[GRG] High-intensity sound waves may aid regenerative medicine

High-intensity sound waves may aid regenerative medicine

Date:

October 30, 2014

Source:

Acoustical Society of America (ASA)

Summary:

Researchers have developed a way to use sound to create cellular
scaffolding for tissue engineering, a unique approach that could
help overcome one of regenerative medicine’s significant obstacles.

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This is a cross section through a histotripsy lesion created in
bovine liver tissue with the liquified cellular contents washed out
revealing the remaining extracellular matrix. The scale bar
represents 5mm.

Credit: T.Khoklova/UW

[Click to enlarge image]

Researchers at the University of Washington have developed a way to
use sound to create cellular scaffolding for tissue engineering, a
unique approach that could help overcome one of regenerative
medicine’s significant obstacles. The researchers will present
their technique at the 168th meeting of the Acoustical Society of
America (ASA), held October 27-31, 2014, at the Indianapolis
Marriott Downtown Hotel.

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The development of the new technique started with somewhat of a
serendipitous discovery. The University of Washington team had been
studying boiling histotripsy — a technique that uses millisecond-
long bursts of high-intensity ultrasound waves to break apart
tissue — as a method to eliminate cancerous tumors by liquefying
them with ultrasound waves. After the sound waves destroy the
tumors, the body should eliminate them as cellular waste. When the
researchers examined these ‘decellularized’ tissues, however, they
were surprised by what the boiling left intact.

“In some of our experiments, we discovered that some of the stromal
tissue and vasculature was being left behind,” said Yak-Nam Wang, a
senior engineer at the University of Washington’s Applied Physics
Laboratory. “So we had the idea about using this to decellularize
tissues for tissue engineering and regenerative medicine.”

The structure that remains after decellularizing tissues is known
as the extracellular matrix, a fibrous network that provides a
scaffold for cells to grow upon. Most other methods for
decellularizing tissues and organs involve chemical and enzymatic
treatments that can cause damage to the tissues and fibers and
takes multiple days. Histrostipsy, on the other hand, offers the
possibility of fast decellularization of tissue with minimal damage
to the matrix.

“In tissue engineering, one of the holy grails is to develop
biomimetic structures so that you can replace tissues with native
tissue,” Wang said. Stripping away cells from already developed
tissue could provide a good candidate for these structures, since
the extracellular matrix already acts as the cellular framework for
tissue systems, Wang said.

Due to its bare composition, the matrix also induces only a
relatively weak immune response from the host. The matrix could
then theoretically be fed with stem cells or cells from the same
person to effectively re-grow an organ.

“The other thought is that maybe you could just implant the
extracellular matrix and then the body itself would self-seed the
tissues, if it’s just a small patch of tissue that you’re
replacing,” Wang said. “You won’t have any immune issues, and
because you have this biomimetic scaffold that’s closer to the
native tissue, healing would be better, and the body would
recognize it as normal tissue.”

Wang is currently investigating decellularization of kidney and
liver tissue from large animals. Future work involves increasing
the size of the decellularized tissues and assessing their in-vivo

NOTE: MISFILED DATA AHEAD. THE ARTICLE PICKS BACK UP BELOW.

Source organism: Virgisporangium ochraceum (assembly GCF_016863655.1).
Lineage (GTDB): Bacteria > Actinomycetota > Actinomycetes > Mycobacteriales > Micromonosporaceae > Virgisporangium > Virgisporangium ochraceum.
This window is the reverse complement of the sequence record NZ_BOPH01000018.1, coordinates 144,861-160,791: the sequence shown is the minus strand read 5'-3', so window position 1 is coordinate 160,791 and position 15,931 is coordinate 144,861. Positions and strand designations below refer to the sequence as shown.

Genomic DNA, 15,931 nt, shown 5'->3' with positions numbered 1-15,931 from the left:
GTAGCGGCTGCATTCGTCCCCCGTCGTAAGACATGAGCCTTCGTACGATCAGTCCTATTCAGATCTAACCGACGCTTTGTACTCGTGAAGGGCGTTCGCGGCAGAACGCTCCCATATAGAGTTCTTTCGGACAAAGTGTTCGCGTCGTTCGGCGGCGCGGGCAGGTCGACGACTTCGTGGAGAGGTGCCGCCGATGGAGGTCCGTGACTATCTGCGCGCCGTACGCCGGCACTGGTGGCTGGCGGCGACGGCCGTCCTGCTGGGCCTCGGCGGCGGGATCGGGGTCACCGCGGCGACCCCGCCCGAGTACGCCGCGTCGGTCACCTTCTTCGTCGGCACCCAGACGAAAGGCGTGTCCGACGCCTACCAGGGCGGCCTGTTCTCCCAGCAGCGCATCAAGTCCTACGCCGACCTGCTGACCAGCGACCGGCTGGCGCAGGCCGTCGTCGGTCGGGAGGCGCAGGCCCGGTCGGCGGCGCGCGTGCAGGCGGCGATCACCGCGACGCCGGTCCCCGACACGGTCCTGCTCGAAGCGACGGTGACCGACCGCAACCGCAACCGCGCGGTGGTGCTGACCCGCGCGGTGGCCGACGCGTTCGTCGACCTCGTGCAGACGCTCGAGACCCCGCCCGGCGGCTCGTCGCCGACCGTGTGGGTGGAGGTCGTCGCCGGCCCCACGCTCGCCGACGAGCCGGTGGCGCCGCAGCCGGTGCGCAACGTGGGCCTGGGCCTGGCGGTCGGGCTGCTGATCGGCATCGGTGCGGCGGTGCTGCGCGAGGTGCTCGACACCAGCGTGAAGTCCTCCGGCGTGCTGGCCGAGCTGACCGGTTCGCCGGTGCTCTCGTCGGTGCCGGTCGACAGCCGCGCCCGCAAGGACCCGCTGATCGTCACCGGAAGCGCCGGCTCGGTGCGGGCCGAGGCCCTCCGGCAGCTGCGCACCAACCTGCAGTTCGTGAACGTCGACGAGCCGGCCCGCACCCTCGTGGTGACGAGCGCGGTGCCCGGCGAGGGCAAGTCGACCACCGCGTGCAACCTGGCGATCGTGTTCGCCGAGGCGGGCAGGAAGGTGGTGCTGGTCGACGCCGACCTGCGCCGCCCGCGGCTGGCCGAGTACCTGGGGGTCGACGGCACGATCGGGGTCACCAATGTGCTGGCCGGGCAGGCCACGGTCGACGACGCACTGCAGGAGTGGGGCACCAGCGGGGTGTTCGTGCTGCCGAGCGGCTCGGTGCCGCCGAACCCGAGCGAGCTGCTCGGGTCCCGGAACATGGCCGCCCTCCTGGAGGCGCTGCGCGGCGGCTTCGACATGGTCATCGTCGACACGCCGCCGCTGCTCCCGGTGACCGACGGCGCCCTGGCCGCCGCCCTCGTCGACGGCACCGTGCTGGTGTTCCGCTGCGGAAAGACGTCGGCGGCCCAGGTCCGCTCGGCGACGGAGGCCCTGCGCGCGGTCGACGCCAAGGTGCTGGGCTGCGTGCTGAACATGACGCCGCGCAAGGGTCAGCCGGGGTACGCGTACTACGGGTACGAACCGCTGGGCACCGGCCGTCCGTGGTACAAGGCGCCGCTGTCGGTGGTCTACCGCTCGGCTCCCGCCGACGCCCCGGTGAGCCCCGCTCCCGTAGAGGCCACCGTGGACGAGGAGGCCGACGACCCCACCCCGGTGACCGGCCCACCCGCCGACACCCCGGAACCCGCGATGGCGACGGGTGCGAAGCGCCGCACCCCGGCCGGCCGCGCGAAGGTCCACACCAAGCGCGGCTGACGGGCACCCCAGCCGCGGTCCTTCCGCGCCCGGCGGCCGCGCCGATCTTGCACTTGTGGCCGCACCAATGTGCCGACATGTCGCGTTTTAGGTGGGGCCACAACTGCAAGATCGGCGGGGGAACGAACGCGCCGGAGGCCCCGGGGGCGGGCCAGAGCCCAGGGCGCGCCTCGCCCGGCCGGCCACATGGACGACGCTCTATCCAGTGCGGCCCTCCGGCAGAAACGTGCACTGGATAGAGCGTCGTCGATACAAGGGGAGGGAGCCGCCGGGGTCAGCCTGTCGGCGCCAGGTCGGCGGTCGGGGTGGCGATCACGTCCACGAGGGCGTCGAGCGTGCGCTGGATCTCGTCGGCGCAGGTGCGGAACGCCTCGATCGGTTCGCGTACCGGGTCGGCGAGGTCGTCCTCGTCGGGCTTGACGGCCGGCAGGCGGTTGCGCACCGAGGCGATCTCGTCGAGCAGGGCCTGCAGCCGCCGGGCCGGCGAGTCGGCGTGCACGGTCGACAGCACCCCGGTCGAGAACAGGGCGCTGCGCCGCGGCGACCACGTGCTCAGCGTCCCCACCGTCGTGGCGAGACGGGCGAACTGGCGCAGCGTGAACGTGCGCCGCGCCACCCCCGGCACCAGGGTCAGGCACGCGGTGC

regenerative efficacy.

Story Source:

The above story is based on materials provided by Acoustical
Society of America (ASA). Note: Materials may be edited for content
and length.

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Acoustical Society of America (ASA). “High-intensity sound waves
may aid regenerative medicine.” ScienceDaily. ScienceDaily, 30
October 2014.
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About Johnny Adams

My full-time commitment is to slow and ultimately reverse age related functional decline to increase healthy years of life. I’ve been active in this area since the 1970s, steadily building skills and accomplishments. I have a good basic understanding of the science of aging, and have many skills that complement those of scientists so they can focus on science to advance our shared mission. Broad experience Top skills: administration, management, information technology (data and programming), communications, writing, marketing, market research and analysis, public speaking, forging ethical win-win outcomes among stakeholders (i.e. high level "selling"). Knowledge in grant writing, fundraising, finance. Like most skilled professionals, I’m best described as a guy who defines an end point, then figures out how to get there. I enjoy the conception, design, execution and successful completion of a grand plan. Executive Director Gerontology Research Group (GRG). Manages Email discussion forum, web site, meetings and oversees supercentenarian (oldest humans, 110+ years) research. CEO / Executive Director Carl I. Bourhenne Medical Research Foundation (Aging Intervention Foundation), an IRS approved 501(c)(3) nonprofit. http://www.AgingIntervention.org Early contributor to Supercentenarian Research Foundation. Co-Founder Geroscience Healthspan Forum. Active contributor to numerous initiatives to increase healthy years of life. Co-authored book on conventional, practical methods available today to slow the processes of aging – nutrition, exercise, behavior modification and motivation, stress reduction, proper supplementation, damage caused by improper programs, risk reduction and others. Fundamental understanding of, and experience in the genomics of longevity (internship analyzing and curating longevity gene papers). Biological and technical includes information technology, software development and computer programming, bioinformatics and protein informatics, online education, training programs, regulatory, clinical trials software, medical devices (CAT scanners and related), hospital electrical equipment testing program. Interpersonal skills – good communication, honest, well liked, works well in teams or alone. Real world experience collaborating in interdisciplinary teams in fast paced organizations. Uses technology to advance our shared mission. Education: MBA 1985 University of Southern California -- Deans List, Albert Quon Community Service Award (for volunteering with the American Longevity Association and helping an elderly lady every other week), George S. May Scholarship, CA State Fellowship. BA psychology, psychobiology emphasis 1983 California State University Fullerton Physiological courses as well as core courses (developmental, abnormal etc). UCLA Psychobiology 1978, one brief but fast moving and fulfilling quarter. Main interest was the electrochemical basis of consciousness. Also seminars at the NeuroPsychiatric Institute. Other: Ongoing conferences, meetings and continuing education. Aging, computer software and information technology. Some molecular biology, biotech, bio and protein informatics, computer aided drug design, clinical medical devices, electronics, HIPAA, fundraising through the Assoc. of Fundraising Professionals. Previous careers include: Marketing Increasing skill set and successes in virtually all phases, with valuable experience in locating people and companies with the greatest need and interest in a product or service, and sitting across the table with decision makers and working out agreements favorable to all. Information Technology: Management, data analysis and programming in commercial and clinical trials systems, and bioinformatics and protein informatics. As IT Director at Newport Beach, CA based technology organization Success Family of Continuing Education Companies, provided online software solutions for insurance and financial professionals in small to Fortune 500 size companies. We were successful with lean team organization (the slower moving competition was unable to create similar software systems). Medical devices: At Omnimedical in Paramount CA developed and managed quality assurance dept. and training depts. for engineers, physicians and technicians. Designed hospital equipment testing program for hospital services division. In my early 20’s I was a musician, and studied psychology and music. Interned with the intention of becoming a music therapist. These experiences helped develop valuable skills used today to advance our shared mission of creating aging solutions.